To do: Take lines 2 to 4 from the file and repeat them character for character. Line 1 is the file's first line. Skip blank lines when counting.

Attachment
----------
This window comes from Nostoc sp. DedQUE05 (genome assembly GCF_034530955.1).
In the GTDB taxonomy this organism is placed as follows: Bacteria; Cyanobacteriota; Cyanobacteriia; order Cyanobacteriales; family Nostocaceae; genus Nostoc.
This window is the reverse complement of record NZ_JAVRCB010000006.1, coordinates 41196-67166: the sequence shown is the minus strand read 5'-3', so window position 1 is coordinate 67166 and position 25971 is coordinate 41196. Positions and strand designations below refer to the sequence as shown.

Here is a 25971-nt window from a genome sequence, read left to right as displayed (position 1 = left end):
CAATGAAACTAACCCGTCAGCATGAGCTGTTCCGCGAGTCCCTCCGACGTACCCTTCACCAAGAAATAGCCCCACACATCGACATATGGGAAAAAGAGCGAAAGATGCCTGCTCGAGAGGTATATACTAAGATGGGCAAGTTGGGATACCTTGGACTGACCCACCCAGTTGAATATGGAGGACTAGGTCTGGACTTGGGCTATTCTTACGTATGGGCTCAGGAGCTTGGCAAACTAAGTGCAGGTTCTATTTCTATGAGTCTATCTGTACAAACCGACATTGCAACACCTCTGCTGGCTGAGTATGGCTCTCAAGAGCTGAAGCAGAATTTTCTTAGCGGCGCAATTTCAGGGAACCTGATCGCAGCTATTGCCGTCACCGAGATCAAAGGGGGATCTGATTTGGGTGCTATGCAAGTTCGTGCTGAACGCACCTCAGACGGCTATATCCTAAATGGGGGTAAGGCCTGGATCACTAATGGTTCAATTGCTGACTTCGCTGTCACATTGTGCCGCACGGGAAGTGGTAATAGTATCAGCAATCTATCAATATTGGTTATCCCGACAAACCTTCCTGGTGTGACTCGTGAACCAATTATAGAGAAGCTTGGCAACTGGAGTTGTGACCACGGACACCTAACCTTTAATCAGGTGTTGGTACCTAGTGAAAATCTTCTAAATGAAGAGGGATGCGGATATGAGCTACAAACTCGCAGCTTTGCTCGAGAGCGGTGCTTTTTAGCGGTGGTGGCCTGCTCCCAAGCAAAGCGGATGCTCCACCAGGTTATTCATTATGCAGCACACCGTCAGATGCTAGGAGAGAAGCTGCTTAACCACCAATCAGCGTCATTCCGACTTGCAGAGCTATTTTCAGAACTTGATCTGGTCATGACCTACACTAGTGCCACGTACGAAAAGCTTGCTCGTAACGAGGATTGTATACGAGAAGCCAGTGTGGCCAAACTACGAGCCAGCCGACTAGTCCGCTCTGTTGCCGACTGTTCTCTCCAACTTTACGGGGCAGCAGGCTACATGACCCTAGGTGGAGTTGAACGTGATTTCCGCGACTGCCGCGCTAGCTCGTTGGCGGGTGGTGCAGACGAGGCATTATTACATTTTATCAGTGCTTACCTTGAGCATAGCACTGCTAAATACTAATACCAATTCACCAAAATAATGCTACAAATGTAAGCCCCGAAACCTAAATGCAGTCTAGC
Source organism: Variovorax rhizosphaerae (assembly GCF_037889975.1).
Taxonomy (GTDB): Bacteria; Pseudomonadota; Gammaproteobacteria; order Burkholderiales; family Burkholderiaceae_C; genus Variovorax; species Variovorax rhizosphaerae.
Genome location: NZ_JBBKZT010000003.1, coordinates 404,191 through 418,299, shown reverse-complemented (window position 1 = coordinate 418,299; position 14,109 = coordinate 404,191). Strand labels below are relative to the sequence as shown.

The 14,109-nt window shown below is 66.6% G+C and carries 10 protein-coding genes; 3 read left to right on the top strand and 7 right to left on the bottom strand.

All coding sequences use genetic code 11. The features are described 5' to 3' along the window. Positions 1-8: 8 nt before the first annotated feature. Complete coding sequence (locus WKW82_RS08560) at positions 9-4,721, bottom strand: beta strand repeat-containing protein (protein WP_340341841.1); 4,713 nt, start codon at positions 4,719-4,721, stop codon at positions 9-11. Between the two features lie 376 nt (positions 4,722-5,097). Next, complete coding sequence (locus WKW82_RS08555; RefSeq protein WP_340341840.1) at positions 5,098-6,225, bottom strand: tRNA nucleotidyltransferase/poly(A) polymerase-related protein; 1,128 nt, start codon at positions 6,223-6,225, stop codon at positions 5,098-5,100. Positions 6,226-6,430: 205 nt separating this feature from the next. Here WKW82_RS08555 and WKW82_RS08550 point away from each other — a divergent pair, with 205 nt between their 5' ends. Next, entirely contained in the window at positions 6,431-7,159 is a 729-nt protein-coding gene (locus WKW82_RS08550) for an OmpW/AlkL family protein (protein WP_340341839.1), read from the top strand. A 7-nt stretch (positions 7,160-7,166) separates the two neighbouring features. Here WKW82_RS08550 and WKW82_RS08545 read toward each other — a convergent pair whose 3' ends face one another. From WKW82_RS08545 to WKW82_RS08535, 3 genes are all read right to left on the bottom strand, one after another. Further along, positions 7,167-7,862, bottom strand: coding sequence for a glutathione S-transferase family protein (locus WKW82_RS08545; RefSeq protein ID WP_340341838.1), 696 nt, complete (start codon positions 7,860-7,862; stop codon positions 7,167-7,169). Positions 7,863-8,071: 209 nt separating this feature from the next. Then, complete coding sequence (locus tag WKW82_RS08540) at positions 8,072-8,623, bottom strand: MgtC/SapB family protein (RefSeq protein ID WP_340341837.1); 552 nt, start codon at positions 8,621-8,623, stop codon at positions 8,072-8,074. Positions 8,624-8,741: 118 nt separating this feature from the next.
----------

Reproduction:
In the GTDB taxonomy this organism is placed as follows: Bacteria; Cyanobacteriota; Cyanobacteriia; order Cyanobacteriales; family Nostocaceae; genus Nostoc.
This window is the reverse complement of record NZ_JAVRCB010000006.1, coordinates 41196-67166: the sequence shown is the minus strand read 5'-3', so window position 1 is coordinate 67166 and position 25971 is coordinate 41196. Positions and strand designations below refer to the sequence as shown.

Here is a 25971-nt window from a genome sequence, read left to right as displayed (position 1 = left end):